There aren’t many cases where an active affiliate manager should set your program to automatically approve affiliates. Many affiliate applicants should be rejected from the outset, especially if you are trying to maintain brand standards. Also, having a lot of inactive affiliates may be good for the stats, but it’s not good for the program.
2. When We Get a Chance to Market, We Market Ourselves
At industry conferences, many affiliate managers are often found promoting their management services rather than their programs—even though such events offer a rare opportunity to meet and recruit affiliates. This should be a warning about priorities. The best managers are found by referrals from existing programs they’re managing.
3. The Reason We Can Charge So Little Is That We Do Very Little
Many companies and managers spread themselves too thin, taking on a lot of small accounts to meet a client’s limited budget. If you are paying less than $1,000 a month for management, you are likely getting a manager who’s inexperienced, spread thin, not very engaged and maybe managing 10+ accounts. Maybe this person sends out a few emails each month and possibly a newsletter, in which case it is pretty profitable work for $1,000. Between four and five accounts is the maximum that anyone can manage well on a full-time basis.
4. Coupon and Incentive Sites Are Our Best Friends
Coupon and incentive sites are often the steroids of affiliate programs as they can provide a short term boost that create long term issues. They have the ability to drive a large percentage of sales for your program, but also have the potential to be margin killers and can make the program less attractive to non-coupon affiliates based on their behavior. Make sure that your affiliate manager is not too cozy with these sites and can hold the line for your terms and conditions if there is a violation.
5. Our Industry Expertise Is Whatever Industry You Are In
Relationships in the affiliate space tend to be specialized around industries. A manager who runs non-competing programs that target the same demographic will be in a much better position to find and recruit new affiliates who are a good fit for the program. Make sure to ask potential managers about their clients and contacts in your industry.
6. When We Say Personalized Outreach & Communication, We Mean Mail Merge and Answering the Phone
Everyone knows a plug-and-play form e-mail when they see one: “Dear X, it looks like your site, Y, is a great fit for our program,” and affiliates read right through this. Sincere personal outreach is far more effective, but also more time-consuming. Less than 1% of managers will put in this type of effort and tend to just wait for what comes to them. You should work with your manager to identify affiliates who are a good fit for your program as they might not be from the traditional affiliate base. Research and one to one outreach is time-intensive, but it works.
7. You Will Be Lucky to Hear From Us Once a Month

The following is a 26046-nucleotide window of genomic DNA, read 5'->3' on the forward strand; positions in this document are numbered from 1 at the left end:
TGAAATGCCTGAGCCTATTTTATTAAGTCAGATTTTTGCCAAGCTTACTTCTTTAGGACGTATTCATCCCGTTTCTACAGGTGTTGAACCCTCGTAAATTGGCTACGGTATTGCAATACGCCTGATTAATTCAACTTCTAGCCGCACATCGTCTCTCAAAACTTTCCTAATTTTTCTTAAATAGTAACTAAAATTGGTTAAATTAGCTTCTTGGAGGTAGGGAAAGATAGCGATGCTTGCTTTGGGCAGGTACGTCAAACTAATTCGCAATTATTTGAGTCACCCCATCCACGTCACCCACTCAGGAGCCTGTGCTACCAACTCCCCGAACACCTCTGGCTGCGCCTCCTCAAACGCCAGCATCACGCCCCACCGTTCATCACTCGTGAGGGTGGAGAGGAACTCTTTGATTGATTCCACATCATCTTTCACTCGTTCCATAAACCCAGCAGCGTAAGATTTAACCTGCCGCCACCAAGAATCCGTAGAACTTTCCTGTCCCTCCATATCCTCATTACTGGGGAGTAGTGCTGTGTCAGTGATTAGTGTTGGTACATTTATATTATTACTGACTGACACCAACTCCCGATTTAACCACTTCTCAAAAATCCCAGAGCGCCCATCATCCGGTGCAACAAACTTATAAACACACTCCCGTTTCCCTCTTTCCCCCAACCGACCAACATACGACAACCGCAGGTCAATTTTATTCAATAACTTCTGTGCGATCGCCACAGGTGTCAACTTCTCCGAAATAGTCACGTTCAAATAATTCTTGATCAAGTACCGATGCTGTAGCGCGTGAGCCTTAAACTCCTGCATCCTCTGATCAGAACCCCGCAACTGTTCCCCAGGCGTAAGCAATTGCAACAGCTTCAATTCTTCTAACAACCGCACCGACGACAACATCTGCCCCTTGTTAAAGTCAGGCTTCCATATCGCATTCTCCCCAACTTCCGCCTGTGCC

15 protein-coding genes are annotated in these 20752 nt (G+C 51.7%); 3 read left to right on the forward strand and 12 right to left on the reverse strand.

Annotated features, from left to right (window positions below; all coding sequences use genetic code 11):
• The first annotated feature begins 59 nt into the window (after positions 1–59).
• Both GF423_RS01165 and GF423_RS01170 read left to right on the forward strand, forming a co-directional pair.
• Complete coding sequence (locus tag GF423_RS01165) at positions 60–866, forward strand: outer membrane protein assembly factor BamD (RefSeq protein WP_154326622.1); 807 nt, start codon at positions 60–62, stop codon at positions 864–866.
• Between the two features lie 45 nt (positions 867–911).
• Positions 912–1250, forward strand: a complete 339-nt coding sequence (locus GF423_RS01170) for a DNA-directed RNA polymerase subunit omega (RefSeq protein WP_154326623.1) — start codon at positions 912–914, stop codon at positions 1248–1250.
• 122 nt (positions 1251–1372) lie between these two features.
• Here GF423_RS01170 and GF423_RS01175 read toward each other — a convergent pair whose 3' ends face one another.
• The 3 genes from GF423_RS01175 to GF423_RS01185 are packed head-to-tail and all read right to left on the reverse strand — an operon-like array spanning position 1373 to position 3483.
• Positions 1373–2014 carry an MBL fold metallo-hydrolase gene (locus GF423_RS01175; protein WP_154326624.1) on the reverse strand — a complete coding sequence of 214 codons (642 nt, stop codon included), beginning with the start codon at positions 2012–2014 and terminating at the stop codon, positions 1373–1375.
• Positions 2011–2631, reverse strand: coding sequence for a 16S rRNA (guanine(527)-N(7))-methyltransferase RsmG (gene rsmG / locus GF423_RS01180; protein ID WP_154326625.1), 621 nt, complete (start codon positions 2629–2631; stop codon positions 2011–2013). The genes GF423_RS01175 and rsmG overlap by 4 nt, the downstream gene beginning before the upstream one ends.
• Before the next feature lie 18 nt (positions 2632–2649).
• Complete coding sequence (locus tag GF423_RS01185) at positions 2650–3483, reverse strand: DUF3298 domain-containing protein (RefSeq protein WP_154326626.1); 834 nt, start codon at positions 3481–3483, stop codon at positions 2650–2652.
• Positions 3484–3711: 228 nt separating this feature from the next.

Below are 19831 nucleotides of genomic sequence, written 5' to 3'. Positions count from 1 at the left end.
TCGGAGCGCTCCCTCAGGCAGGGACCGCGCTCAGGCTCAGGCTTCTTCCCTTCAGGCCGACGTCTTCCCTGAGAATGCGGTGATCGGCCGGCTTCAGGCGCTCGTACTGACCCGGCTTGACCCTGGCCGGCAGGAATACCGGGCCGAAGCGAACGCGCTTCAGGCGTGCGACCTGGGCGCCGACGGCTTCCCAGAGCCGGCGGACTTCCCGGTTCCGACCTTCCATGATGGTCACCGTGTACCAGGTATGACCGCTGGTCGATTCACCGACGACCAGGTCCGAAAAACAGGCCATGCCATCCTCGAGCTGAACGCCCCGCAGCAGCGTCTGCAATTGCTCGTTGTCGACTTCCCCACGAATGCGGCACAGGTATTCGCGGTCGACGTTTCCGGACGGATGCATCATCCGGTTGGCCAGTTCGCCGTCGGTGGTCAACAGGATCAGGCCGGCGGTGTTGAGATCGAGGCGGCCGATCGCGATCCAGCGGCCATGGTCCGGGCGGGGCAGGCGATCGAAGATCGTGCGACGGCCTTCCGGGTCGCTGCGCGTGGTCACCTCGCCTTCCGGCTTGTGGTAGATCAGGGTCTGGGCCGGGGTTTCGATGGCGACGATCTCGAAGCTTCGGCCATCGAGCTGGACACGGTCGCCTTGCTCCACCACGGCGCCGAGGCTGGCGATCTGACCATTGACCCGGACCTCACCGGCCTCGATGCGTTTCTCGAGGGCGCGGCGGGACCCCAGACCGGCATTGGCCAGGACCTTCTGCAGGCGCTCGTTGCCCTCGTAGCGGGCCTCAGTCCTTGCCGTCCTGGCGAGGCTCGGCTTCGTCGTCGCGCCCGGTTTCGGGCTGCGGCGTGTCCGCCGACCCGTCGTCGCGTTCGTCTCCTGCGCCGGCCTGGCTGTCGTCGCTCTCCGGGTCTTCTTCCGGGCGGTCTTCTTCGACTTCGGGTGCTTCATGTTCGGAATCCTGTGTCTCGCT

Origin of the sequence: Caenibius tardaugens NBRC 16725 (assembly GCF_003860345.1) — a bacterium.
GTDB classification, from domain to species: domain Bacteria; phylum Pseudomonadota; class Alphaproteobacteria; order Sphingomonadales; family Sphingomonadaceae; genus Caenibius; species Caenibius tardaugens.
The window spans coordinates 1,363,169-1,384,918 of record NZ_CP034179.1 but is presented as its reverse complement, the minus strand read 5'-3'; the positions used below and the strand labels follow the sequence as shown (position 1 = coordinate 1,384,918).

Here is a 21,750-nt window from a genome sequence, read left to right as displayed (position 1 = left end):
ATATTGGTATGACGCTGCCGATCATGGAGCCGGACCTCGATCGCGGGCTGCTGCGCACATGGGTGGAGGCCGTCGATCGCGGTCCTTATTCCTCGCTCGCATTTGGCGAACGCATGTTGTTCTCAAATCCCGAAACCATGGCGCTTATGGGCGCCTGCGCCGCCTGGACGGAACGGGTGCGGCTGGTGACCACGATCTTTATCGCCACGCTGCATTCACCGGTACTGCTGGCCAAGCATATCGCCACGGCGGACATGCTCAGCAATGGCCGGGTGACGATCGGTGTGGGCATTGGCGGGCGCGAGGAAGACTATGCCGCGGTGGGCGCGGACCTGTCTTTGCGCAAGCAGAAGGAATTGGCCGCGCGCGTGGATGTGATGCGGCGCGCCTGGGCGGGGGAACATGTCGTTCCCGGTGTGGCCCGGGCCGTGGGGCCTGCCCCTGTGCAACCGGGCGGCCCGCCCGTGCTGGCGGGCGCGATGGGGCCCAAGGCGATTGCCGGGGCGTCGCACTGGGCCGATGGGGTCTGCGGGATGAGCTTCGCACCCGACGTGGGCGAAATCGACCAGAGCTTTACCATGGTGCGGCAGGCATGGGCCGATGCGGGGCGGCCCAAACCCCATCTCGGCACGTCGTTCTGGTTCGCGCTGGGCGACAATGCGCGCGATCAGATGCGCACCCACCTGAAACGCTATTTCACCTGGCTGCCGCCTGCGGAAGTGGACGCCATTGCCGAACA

A good program can’t be run without frequent two-way communication. If someone says they can run the program without your involvement, that’s a bad sign.
8. Our Background in Marketing Is Limited To Affiliate Marketing
Affiliate marketing is just one piece of a company’s larger marketing plan and how it integrates with these efforts will have a large effect on its success. To sell affiliates on the program and help them market effectively, a manager needs a strong background in online marketing. If your manager’s knowledge of online marketing is limited to the affiliate space, his or her performance will be limited as well.
9. Yes, Fraud Exists in Affiliate Marketing
Fraud monitoring is an integral part of effective affiliate program management–and prevening it in your program. The issue is that managers want to reach their sales goals, so there is a disincentive to police this carefully. A good manager will see the forest from the trees and make sure that you keep dishonest affiliates, trademark bidders and other offenders out of the program. They will also set up processes to proactively void fraudulent or returned sales.
10. Our Past Clients Are Mostly Out of Business and We Often Get Fired
You want to associate yourself with success and people who are successful over the long term. Many new online retailers come into online marketing with a lot of money to burn, no real business plan and a lack of focus on profitability. Good affiliate manages are interested in clients who are going to be in business for the long haul. Check out past clients and see if they are still around. Also, the average affiliate manager tenure is often less than a year. Ask firms or managers why they lost accounts or call a few clients who fired them and find out the reason for yourself. The references that people don’t give are sometimes the most relevant.
11. Our Last Big Hit Was a Long Time Ago
What do venture capitalists, athletes, MC Hammer and many affiliate managers all have in common?
The answer is that their reputation was based on a past success that has not been duplicated. This success may have also been during the bubble days of the internet for retailers when every site was growing their top line as fast as they could at the expense of profit, making for a rising tide that raised a lot of boats. Also, beware of managers who tout a single blue-chip client because this client may claim the majority of their attention at the expense of other clients who feel underserviced. Focus on recent performance and client satisfaction
Your affiliate management team should be transparent, strategic and focused on bringing high-value affiliate partners into your program who will help you reach your goals.